A Three-Day Exploration of West Coast Progressive Schools
From January 7-10, students from the Azrieli Graduate School of Education and Administration’s PELE program embarked on a three-day trip to California to learn more about progressive schooling models and about Jewish educational opportunities and experiences across the country.
PELE (Progressive Educational Laboratory Experience) is a one-year fully funded program that leads to a master’s degree in Constructivist Approaches to Jewish Education. This exclusive fellowship, a collaboration between Azrieli and the Kohelet Foundation, accepts up to 10 students annually. In addition to coursework and student teaching, the PELE full-time program includes a variety of rich educational experiences that prepare Jewish educators to be student-centered educational innovators, including monthly visits to progressive schools across the country.
Dr. Laya Salomon, associate professor at Azrieli and director of PELE, organized the trip with Suzanne Brooks, Azrieli doctoral fellow and field experiences coordinator for PELE, and Aviva Wasser, Azrieli doctoral fellow and student teaching coordinator for PELE. The 10 PELE Fellows for the 2018-2019 academic year who went on the trip are Dovi Levinson, Micky Kopelowitz, Shira Herbert-Lisker, Marjorie Rasinovsky, Mushka Gopin, Arianne Pinchot, Dina Kritz, Rachel Kluger, Kelley Nitzani and Dassi Katzenstein.
On the first evening of the trip, the PELE participants ate dinner at the home of Mr. and Mrs. Jeremy and Hilda Cohen, active members in San Diego’s Orthodox Jewish community. Joining them for dinner were other important stakeholders—administrators, funders and board members—in San Diego’s Orthodox Jewish day schools and high schools. Conversations over dinner centered around educators’ opportunities and experiences in small Jewish communities and the educational needs of smaller Jewish communities as well as broader conversations about visions for progressive models in Jewish education.
On January 8, PELE students spent the day in two progressive public schools in San Diego: Innovations Academy, a K-8 public charter school, and High Tech High, a project-based high school. Students had the opportunity to tour the schools, observe classes and meet with teachers, students, principals and support staff. Micky Kopelwitz was impressed by the culture he saw at Innovations Academy. “The school culture there is not to quell or ignore issues but to work through them using focused conversation,” he noted. “Students are encouraged to talk through their conflicts with others and to practice developing an awareness of their own emotional states…. The goal of any intervention is to facilitate forgiveness and a sense of community among students. And that is one of the most beautiful philosophies I have ever encountered.”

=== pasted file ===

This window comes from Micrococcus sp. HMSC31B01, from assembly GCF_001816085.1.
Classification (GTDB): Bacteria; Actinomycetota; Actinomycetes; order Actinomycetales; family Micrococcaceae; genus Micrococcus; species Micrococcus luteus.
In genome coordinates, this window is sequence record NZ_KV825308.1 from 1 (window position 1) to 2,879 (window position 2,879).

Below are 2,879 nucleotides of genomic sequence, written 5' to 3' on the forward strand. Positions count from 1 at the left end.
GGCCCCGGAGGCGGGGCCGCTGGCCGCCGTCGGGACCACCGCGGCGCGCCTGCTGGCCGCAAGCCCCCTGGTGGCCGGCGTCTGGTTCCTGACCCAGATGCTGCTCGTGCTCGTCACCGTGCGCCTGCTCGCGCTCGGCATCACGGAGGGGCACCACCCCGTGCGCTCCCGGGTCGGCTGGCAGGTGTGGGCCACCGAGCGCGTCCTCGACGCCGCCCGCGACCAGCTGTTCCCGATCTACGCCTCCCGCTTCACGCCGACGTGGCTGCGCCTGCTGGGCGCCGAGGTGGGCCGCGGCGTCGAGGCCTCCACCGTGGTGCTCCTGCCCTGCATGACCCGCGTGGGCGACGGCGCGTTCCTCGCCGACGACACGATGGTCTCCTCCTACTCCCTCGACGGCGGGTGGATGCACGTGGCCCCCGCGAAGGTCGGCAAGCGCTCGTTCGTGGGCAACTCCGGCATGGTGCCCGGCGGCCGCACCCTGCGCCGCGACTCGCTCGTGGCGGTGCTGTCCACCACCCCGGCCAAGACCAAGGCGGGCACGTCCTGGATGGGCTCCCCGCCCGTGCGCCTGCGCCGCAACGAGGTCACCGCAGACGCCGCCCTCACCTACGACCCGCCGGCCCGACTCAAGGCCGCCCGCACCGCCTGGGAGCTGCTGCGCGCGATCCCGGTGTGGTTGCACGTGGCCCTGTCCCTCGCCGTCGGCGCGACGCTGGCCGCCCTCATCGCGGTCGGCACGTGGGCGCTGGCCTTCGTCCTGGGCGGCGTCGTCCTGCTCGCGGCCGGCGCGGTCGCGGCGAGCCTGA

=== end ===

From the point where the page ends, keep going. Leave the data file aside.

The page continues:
On January 9, PELE students visited two Jewish high schools in Los Angeles: YULA for Boys and Shalhevet High School. At YULA, Rabbi Arye Sufrin, Head of School and an Azrieli alumnus, and Principal Rabbi Joseph Schreiber prepared a thoughtfully crafted schedule. Rabbi Sufrin spent a lot of time with the students, highlighting YULA’s mission and vision, sharing their historical background, answering questions and giving a guided tour of the campus. Students learned about YULA’s award-winning STEAM (science, technology, engineering, arts and mathematics) department from Rabbi Michael Cohen, renowned teacher, internationally recognized speaker and author, known as “The Tech Rabbi,” and had the opportunity to sit in on Judaic studies classes. Dovi Levinson was thrilled to meet “experienced educators and school leaders who are so passionate and dedicated to their schools and students.”
At Shalhevet, a comprehensive itinerary was prepared by Rabbi David Stein, Director of Curriculum and Instruction and a current Azrieli doctoral student. PELE participants met with numerous faculty and administrators, including Rabbi Ari Segal (Head of School) and Rabbi David Block (Assistant Principal and an Azrieli alumnus). They sat in on one of Shalhevet’s famed student-led Town Hall meetings, observed classroom lessons and participated in Q&A sessions with students and staff. Kelley Nitzani was impressed by the way the program at Shalhevet “emphasized in each classroom and program that every student has an individual opinion and learning style, making every Shalhevet student more well rounded and open minded. It was an exciting approach to education that I hope to implement in my own classroom in the future.”
Mushka Gopin summed up the feelings of everyone who went on the trip by saying that “traveling to California had been very much worth it, in every way! I am grateful to everyone who enabled the experience and am thankful to have had it.”
Dr. Rona Novick, dean of Azrieli, is understandably proud of the PELE program. “Azrieli has always emphasized student-centered, constructivist approaches, but the PELE fellowship, with the significant support of the Kohelet Foundation, allows an intense one-year experience for highly motivated and qualified students,” she observed. “The ability to include trips like this one further advances students’ learning while building a network of like-minded Jewish educators across the nation.”
For more information on the PELE Fellowship or to apply, please click here or call the Azrieli office at 212-960-0186.